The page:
This third-year student has written about the benefits of acknowledging, disclosing and receiving support for a disability through the University's Disability Service.
Hi, my name is Alex, and am an international student from Europe, with a state school background, now in my third year of study, and, in my opinion, I am doing great. But it hasn’t always been the case. Today I want to share with you some insights that I have gained throughout my journey of identifying a disability – in my case learning difficulty, of disclosing my disability to Student Services, of working with a disability adviser to draft a disability access plan (DAP) including reasonable adjustments for my department, and of receiving further professional support – in my case being 1 to 1 online sessions with a mentor provided by Randstad Support.
I hope that this journey may help you in yours or perhaps you could refer someone you know if you think it might help them throughout theirs.
What is a disability?
Firstly, I would like to clarify what a disability is. Under the 2010 Equality Act, it is defined as follows: if you have a physical or mental impairment that has a ‘substantial’ and ‘long-term’ negative effect on your ability to do normal daily activities. Thus, what is classified as a disability could come in many shapes or forms, and can range from physical impairment, to neurodiversity, or to a long-term illness or mental health issue.
If you don’t’ know already if you would classify under the Equality Act, but you suspect you might, the Student Services and medical centre are able to help, so I strongly advise booking an appointment, even if it is just to chat through what you are thinking. However, the first thing to do is not to be afraid to think that you may have a disability and you may require support, and I hope that this post might prove that to you.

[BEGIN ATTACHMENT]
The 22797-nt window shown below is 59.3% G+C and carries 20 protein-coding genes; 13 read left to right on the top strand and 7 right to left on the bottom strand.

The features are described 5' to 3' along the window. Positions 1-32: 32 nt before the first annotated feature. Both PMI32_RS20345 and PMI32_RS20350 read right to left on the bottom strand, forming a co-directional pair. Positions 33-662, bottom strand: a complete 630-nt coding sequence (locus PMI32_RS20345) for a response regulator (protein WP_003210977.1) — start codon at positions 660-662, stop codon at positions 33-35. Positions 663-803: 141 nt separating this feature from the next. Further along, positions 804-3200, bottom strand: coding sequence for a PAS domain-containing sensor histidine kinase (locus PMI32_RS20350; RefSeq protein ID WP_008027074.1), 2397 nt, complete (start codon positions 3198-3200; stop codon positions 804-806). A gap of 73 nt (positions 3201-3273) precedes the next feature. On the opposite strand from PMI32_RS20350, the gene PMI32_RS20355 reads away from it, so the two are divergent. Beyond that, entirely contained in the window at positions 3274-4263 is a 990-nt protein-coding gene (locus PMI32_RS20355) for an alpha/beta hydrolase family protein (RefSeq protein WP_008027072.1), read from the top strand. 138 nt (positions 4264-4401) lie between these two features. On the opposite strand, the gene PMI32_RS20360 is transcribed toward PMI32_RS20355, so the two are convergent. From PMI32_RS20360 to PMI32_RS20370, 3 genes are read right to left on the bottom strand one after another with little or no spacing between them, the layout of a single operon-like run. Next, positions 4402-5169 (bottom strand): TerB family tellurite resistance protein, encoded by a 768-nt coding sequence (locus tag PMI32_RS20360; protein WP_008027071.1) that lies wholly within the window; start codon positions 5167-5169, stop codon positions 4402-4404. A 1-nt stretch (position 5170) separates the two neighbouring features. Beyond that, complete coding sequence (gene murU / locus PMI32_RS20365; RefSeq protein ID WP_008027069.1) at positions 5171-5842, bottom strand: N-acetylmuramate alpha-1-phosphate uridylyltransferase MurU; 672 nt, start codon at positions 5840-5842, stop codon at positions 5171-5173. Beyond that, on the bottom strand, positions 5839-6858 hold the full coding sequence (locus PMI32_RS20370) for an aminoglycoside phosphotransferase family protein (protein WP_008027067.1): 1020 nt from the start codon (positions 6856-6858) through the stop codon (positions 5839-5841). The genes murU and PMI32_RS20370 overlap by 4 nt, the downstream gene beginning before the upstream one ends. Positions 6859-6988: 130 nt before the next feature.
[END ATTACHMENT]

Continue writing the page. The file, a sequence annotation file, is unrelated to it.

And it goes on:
My journey with the Student Services started earlier this year, in an especially stressful period. Be mindful that, in such periods, due to the increased amount of stress and respectively an increased amount of resources needed to cope with the situation, any condition can worsen. Mine was no exception.
Last spring I was involved in various projects, the mid-semester assessments were close, and the COVID-19 pandemic was just emerging. This was a highly stressful environment and the pressure I felt was constantly building up. I suddenly felt that I was unable to perform at the standards I know I could and this was reflected in my grades. My focus was slightly fading, I was more tired than usual, and I did not enjoy the projects I was in like before. The workload was increasing and my internal resources were decreasing. I didn’t quite see a way out other than pushing through. But there was.
I previously suspected that I might have a learning difficulty by then, but because I was able to cope with the university workload I did not consider asking for additional support as an alternative.
Asking for help